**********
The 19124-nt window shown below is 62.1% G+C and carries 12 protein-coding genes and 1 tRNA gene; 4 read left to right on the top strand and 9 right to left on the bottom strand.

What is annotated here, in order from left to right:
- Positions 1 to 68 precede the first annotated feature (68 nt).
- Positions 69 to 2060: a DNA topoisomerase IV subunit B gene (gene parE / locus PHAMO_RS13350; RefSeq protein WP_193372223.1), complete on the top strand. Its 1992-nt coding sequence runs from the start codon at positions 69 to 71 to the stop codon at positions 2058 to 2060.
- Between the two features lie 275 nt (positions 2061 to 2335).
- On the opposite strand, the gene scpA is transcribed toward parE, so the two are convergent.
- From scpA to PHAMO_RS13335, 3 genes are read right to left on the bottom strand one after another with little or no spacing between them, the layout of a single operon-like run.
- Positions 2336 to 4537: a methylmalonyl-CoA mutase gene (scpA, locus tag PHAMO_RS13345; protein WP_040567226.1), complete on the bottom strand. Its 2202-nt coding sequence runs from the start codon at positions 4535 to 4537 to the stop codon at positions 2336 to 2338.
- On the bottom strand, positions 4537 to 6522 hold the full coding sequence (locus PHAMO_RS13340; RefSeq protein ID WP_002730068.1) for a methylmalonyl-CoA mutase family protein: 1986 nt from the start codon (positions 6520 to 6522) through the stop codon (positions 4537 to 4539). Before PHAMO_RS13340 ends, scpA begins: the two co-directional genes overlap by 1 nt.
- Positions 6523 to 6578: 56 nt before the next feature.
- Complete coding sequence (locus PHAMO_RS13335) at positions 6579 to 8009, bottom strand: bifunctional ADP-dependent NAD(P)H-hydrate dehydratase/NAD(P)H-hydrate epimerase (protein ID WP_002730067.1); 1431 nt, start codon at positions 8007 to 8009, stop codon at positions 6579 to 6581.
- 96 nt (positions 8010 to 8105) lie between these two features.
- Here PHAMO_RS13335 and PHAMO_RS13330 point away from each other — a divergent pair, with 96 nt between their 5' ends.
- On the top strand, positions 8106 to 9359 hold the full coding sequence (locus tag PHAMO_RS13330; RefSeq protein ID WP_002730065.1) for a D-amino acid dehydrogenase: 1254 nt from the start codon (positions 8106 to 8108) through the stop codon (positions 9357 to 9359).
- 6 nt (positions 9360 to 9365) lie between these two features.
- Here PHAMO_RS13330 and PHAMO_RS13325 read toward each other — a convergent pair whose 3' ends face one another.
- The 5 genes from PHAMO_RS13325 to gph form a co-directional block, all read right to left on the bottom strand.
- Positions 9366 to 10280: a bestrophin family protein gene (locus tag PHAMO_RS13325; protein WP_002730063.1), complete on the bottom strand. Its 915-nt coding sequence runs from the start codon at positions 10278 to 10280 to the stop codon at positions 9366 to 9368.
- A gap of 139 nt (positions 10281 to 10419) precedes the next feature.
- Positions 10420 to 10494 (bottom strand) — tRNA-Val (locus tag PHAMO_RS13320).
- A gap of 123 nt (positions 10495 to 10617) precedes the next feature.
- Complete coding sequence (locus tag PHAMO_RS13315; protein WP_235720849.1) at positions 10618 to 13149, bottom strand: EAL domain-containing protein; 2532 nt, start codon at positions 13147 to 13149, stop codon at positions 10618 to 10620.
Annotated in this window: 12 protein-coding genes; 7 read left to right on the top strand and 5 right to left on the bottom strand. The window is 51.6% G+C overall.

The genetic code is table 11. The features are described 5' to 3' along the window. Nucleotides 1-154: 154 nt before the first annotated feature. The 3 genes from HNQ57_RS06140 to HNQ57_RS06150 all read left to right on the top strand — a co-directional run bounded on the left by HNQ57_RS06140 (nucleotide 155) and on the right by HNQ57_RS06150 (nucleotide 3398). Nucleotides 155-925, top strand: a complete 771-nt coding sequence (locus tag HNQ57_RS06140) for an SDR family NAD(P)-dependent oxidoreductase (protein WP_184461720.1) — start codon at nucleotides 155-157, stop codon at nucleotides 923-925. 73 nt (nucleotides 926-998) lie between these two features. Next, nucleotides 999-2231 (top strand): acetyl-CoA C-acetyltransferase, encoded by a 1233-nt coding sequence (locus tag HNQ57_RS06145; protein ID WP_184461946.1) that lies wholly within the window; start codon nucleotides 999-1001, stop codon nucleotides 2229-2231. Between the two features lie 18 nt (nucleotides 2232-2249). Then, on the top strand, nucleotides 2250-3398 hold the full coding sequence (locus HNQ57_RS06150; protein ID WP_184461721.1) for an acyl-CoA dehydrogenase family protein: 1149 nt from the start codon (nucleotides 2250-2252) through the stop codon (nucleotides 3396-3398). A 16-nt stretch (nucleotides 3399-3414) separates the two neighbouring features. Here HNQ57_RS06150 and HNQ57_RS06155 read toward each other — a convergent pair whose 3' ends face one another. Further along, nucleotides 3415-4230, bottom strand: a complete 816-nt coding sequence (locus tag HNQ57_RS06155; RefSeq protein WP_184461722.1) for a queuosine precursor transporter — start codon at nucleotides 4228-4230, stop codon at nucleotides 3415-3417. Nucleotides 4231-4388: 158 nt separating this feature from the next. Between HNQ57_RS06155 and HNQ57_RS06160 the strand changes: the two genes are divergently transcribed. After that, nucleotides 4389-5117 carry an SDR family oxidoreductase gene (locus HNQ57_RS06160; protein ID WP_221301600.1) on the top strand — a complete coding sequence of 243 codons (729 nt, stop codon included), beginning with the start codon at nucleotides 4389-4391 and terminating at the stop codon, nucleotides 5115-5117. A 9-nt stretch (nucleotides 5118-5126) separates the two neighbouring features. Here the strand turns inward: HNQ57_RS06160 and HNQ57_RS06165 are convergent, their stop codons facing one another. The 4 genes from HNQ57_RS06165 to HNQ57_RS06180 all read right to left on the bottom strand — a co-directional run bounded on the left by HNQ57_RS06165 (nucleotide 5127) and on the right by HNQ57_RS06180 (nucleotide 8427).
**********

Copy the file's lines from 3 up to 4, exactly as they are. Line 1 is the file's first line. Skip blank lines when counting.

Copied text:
- Positions 1 to 68 precede the first annotated feature (68 nt).
- Positions 69 to 2060: a DNA topoisomerase IV subunit B gene (gene parE / locus PHAMO_RS13350; RefSeq protein WP_193372223.1), complete on the top strand. Its 1992-nt coding sequence runs from the start codon at positions 69 to 71 to the stop codon at positions 2058 to 2060.